Key phrase trends in climate change research and communication

Figure showing database search results using CC as the key phrase. The annual counts for research articles and New York Times articles are displayed on the primary axis while annual counts for NSF grants are displayed on the secondary axis. The vertical lines denote years with notable climate change-related events.

Figure 1. Database search results using CC as the key phrase. The annual counts for research articles and New York Times articles are displayed on the primary axis while annual counts for NSF grants are displayed on the secondary axis. The vertical lines denote years with notable climate change-related events.


Since the late 1980s, research to understand the scientific basis of anthropogenic climate change has gained momentum. Communicating this body of knowledge has proved challenging but is essential for decision-making, public understanding and adaptation and mitigation [1]. The public relies on media dissemination of climate change information, however, complex science and portrayal of uncertainty can cause confusion [2, 3, 4, 5, 6]. Terminology has been suggested to play a role in public perception. Early on, the issue was referred to as the greenhouse effect, or a direct reference to the heat-trapping process. Today, commonly used terms are global warming (GW) or climate change (CC). According to the U.S. Environmental Protection Agency (EPA), GW is the “recent and ongoing rise in global average temperature near Earth’s surface… caused mostly by increasing concentrations of greenhouse gases,” while CC “refers to any significant change in the measures of climate lasting for an extended period of time” [7].

According to a study from the University of Michigan, partisan affiliation is the most important factor of an individual’s views on climate change. Those who accept that climate change is occurring generally believe it is a serious issue. However, the level of belief declined from 2008 to 2010, and still remains below the levels observed in 2008 [8]. While addressing climate change, White House Science Advisor John Holdren said that GW is a misnomer because it implies a uniform trend that primarily involves temperature [9]. Holdren suggests using the term ‘global climate disruption’ instead. Climate scientists have advocated for using the more technically correct phrase of ‘climate change,’[10] which encompasses the additional processes of the warming climate including ice melt and hydrological extremes. Although often used interchangeably, polling data revealed that GW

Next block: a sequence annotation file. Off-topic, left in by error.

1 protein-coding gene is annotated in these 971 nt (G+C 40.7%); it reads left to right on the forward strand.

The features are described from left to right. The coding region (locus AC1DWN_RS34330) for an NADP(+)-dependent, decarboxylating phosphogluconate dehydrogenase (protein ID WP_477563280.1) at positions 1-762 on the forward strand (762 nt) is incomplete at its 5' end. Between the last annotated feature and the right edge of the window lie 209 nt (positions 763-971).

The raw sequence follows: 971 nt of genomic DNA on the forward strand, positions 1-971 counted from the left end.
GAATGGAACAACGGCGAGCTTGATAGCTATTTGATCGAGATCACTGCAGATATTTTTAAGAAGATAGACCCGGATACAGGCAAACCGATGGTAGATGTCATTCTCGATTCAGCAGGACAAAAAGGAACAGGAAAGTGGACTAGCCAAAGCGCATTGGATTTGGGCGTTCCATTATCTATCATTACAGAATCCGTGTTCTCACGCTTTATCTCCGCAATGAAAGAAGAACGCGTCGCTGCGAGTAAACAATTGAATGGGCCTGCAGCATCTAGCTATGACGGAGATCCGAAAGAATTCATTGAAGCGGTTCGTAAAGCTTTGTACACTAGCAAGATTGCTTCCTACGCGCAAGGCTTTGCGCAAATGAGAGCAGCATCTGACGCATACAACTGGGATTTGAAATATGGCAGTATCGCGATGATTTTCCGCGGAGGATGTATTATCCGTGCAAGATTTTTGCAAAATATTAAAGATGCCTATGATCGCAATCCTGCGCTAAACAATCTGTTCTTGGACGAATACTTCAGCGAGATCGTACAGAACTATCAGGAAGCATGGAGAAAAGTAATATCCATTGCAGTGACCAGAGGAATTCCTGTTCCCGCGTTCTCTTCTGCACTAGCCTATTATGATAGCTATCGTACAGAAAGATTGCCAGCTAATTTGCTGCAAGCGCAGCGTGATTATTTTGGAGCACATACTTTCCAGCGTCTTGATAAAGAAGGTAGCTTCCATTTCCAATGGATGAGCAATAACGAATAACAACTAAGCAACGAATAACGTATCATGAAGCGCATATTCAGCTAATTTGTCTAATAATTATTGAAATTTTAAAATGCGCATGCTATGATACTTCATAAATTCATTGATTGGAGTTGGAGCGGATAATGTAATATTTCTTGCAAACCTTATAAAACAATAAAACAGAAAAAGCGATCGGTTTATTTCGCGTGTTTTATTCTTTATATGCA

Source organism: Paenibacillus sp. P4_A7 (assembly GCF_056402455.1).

Figure showing the same as in Fig. 1, but using Global warming as the key phrase.

Figure 2. As in Fig. 1, but using GW as the key phrase.

is seen as a more threatening term than CC [11]. In a famous memo, political strategist Frank Luntz urged Republicans to challenge climate science and emphasize uncertainty [12]. He advised using CC instead of GW because it sounds more controllable [10]. “Framing is an unavoidable reality of the communication process….”[12] Communication research has found that framing climate change in terms of public health elicits hopeful emotions and support of mitigation and adaptation [13].

In this study, the trends in GW and CC discourse in the U.S. and relative usage of each key phrase in the media and scientific research are explored. The objectives are to identify key phrase trends among high-circulation newspapers, research articles, and grant proposals from 1985 to 2012, and compute correlation coefficients between all pairs of datasets to better understand climate science communication.

Data and Methodology

Three high-circulation newspapers with digital archives are used to represent media coverage of climate change: The New York Times, the Chicago Tribune, and The Washington Post. Although television, websites, podcasts and other alternative media are also comprehensive sources of information, newspaper archives provide the most consistent data over multiple decades. National Science Foundation awarded research grants are used to represent discourse within the science community. Lastly, the University of Georgia (UGA) Libraries GALILEO catalog serves as a source for peer-reviewed research articles which represent climate science communication. GALILEO multi-search spans more than 90 databases including Academic Search Complete, Elsevier ScienceDirect, JSTOR and Web of Science.

Table showing key phrase totals over the study period for each dataset with the dominant key phrase in bold. A usage ratio is computed by dividing GWtotal by CCtotal. A higher ratio equates to higher GW key phrase usage.

Table 1. Key phrase totals over the study period for each dataset with the dominant key phrase in bold. A usage ratio is computed by dividing GWtotal by CCtotal. A higher ratio equates to higher GW key phrase usage.

The exact key phrase “climate change” is searched within each database to compile annual counts of CC-related grants, research publications and newspaper articles from 1985 to 2012. The method is repeated for the key phrase ‘global warming.’ Although search results are not filtered by removing paleoclimate-related topics, it is assumed that any increase in discourse after1988 is primarily related to current climate change. Time series of annual counts provide a visual analysis of trends and reveal years of peak climate discourse. The similarities of temporal trends across databases are assessed with Pearson’s Correlation Coefficient where r ≥ 0.70 is a very strong positive correlation.